Even in the Nehru era, Hindu nationalism was not only prevalent outside the ruling Congress Party, but also potentially influential within the Congress Party. During his tenure as prime minister, Indira Gandhi supported soft Hindu nationalism under the guise of maintaining secular principles in order to win votes. And in the late 1980s, the specter of Hindu nationalism finally broke its seal and emerged.
  The turning point that caused Hindu nationalism to break the seal was the failure of the Bombay textile strike in 1982. As a result, trade unions lost their appeal, and many workers and their children who originally followed left-wing parties turned to Hindu nationalist parties. While providing these resentful frustrated people with a sense of identity in a group and warmth, it also strengthens their hatred and demonization of minority groups. In 1992, Hindu extremist organizations forcibly demolished the Babri Mosque in Uttar Pradesh, on the grounds that it was the birthplace of the Hindu god Rama, and there was a Hindu temple in history; from 1992 to 1993, there were many incidents in Mumbai Sectarian riots have killed a large number of Muslims.
  Since becoming prime minister in 2014, Modi has actively promoted Hindu nationalism as the ruling ideology. For example, he led Congress to pass the Citizenship Act Amendment, making religion the basis of citizenship for the first time, disenfranchising millions of Indian Muslims, including many families who have settled in India for generations ; he also abolished the special status and autonomy granted to the state of Jammu and Kashmir by the constitution.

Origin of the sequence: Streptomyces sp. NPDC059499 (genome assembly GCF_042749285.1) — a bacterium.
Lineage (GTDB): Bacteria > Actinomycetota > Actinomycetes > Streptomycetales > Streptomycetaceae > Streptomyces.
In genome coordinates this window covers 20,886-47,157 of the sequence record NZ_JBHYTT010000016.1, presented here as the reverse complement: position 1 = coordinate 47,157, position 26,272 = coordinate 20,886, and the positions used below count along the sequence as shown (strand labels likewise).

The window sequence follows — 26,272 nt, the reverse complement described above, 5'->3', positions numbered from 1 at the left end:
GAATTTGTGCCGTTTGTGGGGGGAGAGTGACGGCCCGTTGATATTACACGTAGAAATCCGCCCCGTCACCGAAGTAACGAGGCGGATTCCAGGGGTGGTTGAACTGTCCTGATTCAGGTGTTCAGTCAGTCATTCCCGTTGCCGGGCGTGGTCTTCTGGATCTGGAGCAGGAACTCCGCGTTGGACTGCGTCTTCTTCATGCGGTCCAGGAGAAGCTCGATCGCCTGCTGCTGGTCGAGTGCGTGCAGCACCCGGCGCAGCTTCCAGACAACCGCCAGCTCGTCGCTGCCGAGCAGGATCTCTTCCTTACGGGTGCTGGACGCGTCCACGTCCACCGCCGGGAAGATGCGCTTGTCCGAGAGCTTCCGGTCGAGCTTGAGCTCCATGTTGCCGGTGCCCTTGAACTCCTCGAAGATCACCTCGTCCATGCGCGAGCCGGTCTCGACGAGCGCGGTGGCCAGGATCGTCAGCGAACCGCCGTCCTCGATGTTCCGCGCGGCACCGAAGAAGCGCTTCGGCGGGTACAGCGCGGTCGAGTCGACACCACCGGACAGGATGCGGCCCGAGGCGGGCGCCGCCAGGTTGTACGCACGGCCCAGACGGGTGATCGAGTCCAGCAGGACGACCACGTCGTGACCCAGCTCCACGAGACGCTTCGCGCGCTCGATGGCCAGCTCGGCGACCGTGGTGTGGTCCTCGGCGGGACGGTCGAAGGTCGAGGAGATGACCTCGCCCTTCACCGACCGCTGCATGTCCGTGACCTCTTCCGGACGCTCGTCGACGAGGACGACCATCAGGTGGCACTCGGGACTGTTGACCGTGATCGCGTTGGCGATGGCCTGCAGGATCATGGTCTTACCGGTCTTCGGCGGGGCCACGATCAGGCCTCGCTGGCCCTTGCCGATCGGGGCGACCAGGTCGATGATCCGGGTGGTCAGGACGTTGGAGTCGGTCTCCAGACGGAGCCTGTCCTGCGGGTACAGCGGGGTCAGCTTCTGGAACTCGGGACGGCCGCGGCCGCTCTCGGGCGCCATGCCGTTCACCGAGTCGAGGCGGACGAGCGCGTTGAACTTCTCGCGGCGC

What is more, Hindu nationalism not only dominates party politics in India today, but also permeates the judicial system. When the Babri Mosque was demolished that year, all walks of life condemned it severely; and in 2019, the Supreme Court of India ruled that the land where the mosque was located was awarded to Hindus to rebuild the Rama Temple, and the government chose another land for Muslims to rebuild the mosque. Hindu nationalism finally got its wish and won the endorsement of the state apparatus. This not only violated the vision of a secular and inclusive democracy advocated by Gandhi and Nehru, and exacerbated the antagonism between Hindus and Muslims, but also provided opportunities for nationalist politicians to manipulate public opinion without accountability and promises. The master key to the ballot.
  Ashkar Modi pointed out that if India wants to get back on track, it needs to rebuild norms and provide people with qualified basic education and various public goods. He sees the southwestern state of Kerala as a model worthy of emulation across India. Kerala, long governed by left-wing parties since independence, has the best education and healthcare systems in the country and has successfully fended off environmental damage. The reason is that Kerala has established a community-based decentralized governance, which has successfully cultivated the public’s sense of community and citizenship, and has brought the elite and the public closer.
  Ashkar Modi’s analysis of Indian society is undoubtedly of great enlightenment to the creation of decent jobs rather than the emphasis on GDP growth.